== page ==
The work, a project between the Office of the Historian of Havana, the UNESCO regional office for Culture, the EU and the Italian Agency for Cooperation, seeks to create a space for training in the arts and restoration trades in Cuba and the Caribbean region. But the residents in the vicinity have their doubts about the final destination of a construction that has marked the lives of Havanans in its more than four centuries of history.

Raydel is sitting in his pedicab under the shadow that this Tuesday afternoon was projected by the metal fence that surrounds the main entrance of the building that faces Havana Street. “There are already several schools dedicated to this restoration, there is even the San Gerónimo University College in Havana and a workshop school. Why build another school?” He questions. “This neighborhood needs a cultural, recreational space for children and young people.”

With its three cloisters and a room that serves as an orchard and garden, for a total area of ​​12,300 square meters, the building is one of the greatest construction challenges that the Office of the City Historian has faced in the last half century. Its current deputy director general, Perla Rosales, assured EFE that “the roof of one of the wings of the cloister has already been restored, as well as the ceilings of the four galleries.”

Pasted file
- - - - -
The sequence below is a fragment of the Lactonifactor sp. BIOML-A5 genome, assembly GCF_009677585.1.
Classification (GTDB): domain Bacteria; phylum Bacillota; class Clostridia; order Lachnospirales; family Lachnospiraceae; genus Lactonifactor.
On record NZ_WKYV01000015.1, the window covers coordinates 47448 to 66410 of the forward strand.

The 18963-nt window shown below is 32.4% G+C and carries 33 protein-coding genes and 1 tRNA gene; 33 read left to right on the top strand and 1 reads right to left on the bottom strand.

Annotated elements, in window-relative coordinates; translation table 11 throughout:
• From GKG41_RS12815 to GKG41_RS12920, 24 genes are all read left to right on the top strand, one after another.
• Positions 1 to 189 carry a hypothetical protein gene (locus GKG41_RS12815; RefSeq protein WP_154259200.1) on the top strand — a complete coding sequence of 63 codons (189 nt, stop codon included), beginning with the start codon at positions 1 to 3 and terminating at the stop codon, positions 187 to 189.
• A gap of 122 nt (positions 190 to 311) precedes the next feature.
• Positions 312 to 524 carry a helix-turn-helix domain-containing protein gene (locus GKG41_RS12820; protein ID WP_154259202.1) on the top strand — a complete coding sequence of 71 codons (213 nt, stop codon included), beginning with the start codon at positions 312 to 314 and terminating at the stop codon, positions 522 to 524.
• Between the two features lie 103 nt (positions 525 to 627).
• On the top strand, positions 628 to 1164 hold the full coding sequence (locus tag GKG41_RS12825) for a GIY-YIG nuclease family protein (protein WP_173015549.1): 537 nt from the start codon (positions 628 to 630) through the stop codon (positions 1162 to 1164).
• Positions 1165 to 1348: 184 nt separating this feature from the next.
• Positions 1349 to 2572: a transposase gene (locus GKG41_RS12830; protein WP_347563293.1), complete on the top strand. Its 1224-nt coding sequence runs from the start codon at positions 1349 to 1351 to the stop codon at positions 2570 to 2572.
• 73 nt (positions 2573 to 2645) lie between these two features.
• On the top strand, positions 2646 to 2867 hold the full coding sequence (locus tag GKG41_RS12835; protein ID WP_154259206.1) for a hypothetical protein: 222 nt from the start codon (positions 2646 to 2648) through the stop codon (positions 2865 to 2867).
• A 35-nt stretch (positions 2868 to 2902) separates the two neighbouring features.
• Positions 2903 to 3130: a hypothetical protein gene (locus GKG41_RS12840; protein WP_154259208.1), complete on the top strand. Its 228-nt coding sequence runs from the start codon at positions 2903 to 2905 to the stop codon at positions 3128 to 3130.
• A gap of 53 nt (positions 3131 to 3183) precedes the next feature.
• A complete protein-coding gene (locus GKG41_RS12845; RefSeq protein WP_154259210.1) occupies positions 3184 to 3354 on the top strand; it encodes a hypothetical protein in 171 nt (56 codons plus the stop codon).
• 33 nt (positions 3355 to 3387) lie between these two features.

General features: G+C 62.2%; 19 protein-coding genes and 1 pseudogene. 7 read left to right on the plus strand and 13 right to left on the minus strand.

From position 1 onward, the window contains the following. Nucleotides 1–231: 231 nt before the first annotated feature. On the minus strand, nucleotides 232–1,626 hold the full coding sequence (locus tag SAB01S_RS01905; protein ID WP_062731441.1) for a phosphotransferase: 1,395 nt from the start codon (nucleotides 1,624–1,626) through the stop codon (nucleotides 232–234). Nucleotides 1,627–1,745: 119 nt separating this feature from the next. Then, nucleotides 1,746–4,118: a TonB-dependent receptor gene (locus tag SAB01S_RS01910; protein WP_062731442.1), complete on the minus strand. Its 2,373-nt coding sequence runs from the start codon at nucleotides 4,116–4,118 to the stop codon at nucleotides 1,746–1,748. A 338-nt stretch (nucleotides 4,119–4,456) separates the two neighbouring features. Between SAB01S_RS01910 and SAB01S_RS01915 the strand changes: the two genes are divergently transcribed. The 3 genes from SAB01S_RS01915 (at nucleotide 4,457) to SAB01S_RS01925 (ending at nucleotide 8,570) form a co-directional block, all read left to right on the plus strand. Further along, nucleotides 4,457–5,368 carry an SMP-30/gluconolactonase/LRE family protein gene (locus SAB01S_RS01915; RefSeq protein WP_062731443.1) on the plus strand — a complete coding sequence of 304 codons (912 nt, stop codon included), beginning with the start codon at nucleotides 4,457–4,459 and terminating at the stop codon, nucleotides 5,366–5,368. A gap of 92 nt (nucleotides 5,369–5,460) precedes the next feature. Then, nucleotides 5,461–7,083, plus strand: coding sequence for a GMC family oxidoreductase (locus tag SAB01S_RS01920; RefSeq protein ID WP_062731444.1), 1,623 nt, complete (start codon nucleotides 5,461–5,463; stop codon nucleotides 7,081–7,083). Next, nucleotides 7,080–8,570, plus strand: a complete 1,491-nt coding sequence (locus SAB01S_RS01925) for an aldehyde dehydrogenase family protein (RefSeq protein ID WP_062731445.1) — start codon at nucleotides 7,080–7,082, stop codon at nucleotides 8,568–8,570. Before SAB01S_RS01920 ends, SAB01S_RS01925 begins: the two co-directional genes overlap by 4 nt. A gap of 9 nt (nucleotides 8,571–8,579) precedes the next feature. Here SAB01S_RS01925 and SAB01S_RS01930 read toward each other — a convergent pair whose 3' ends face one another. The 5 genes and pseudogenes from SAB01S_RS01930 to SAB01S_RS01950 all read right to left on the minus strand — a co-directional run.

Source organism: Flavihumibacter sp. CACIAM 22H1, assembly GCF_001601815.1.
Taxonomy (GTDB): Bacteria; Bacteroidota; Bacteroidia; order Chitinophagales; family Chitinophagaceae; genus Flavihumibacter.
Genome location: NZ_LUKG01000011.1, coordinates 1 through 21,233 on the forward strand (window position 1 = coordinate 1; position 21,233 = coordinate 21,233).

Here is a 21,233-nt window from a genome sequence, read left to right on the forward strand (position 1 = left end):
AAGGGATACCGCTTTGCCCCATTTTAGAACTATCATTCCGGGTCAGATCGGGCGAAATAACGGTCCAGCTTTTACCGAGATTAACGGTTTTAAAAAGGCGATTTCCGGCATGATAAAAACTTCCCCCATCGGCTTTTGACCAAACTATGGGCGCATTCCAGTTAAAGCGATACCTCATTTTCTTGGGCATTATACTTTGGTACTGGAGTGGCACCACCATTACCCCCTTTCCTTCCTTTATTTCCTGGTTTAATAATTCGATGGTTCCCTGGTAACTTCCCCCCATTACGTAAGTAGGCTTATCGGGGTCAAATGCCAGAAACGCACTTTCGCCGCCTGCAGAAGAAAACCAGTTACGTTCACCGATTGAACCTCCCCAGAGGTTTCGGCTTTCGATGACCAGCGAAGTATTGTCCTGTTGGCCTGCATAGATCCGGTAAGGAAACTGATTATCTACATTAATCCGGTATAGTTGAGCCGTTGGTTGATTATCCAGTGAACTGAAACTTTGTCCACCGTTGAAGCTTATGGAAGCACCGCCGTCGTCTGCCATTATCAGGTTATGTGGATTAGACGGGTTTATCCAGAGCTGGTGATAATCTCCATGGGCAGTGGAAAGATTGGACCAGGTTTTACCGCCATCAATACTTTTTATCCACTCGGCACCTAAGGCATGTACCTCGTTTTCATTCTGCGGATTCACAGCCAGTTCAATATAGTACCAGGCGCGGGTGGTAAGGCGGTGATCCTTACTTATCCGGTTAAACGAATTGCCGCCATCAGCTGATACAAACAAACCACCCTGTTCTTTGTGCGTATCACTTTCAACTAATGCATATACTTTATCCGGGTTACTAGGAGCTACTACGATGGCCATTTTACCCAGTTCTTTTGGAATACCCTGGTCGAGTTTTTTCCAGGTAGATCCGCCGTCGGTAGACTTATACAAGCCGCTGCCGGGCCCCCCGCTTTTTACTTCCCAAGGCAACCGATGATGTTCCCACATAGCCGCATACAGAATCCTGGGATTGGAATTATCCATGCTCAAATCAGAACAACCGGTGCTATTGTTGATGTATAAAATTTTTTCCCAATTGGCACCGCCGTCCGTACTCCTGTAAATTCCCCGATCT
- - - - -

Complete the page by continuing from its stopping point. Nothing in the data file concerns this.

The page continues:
However, despite the fact that the face of the city’s historian, Eusebio Leal, can be seen at various points on the fence that surrounds the main façade, the neighbors point out that after his death in 2020, “nothing has been the same again “. Raydel believes that “that idea of ​​benefiting the community was lost when a restoration of this type was carried out. Now only things from the walls to the inside are improved.”

“We are going to have to entrust ourselves to San Leal, patron saint of this here, because the Historian’s Office no longer works for the people, all they want is to make money,” says the pedicab driver: “The stores in this area are bare , the very expensive food offers, the water supply problems do not let us live and the benefits that we had a few years ago for living in this part of Old Havana have been lost”.

According to official data, for the restoration of the largest convent in the Cuban capital, more than 250 tons of supplies have been imported for the works, worth 1.8 million dollars, and more than 2.5 million are planned to buy more resources until the end of 2023. The current work is concentrated on the first cloister that will be used for the classrooms, laboratories and conference room of the future teaching center.

“We are going to have to entrust ourselves to San Leal, patron saint of this here, because the Historian’s Office no longer works for the people”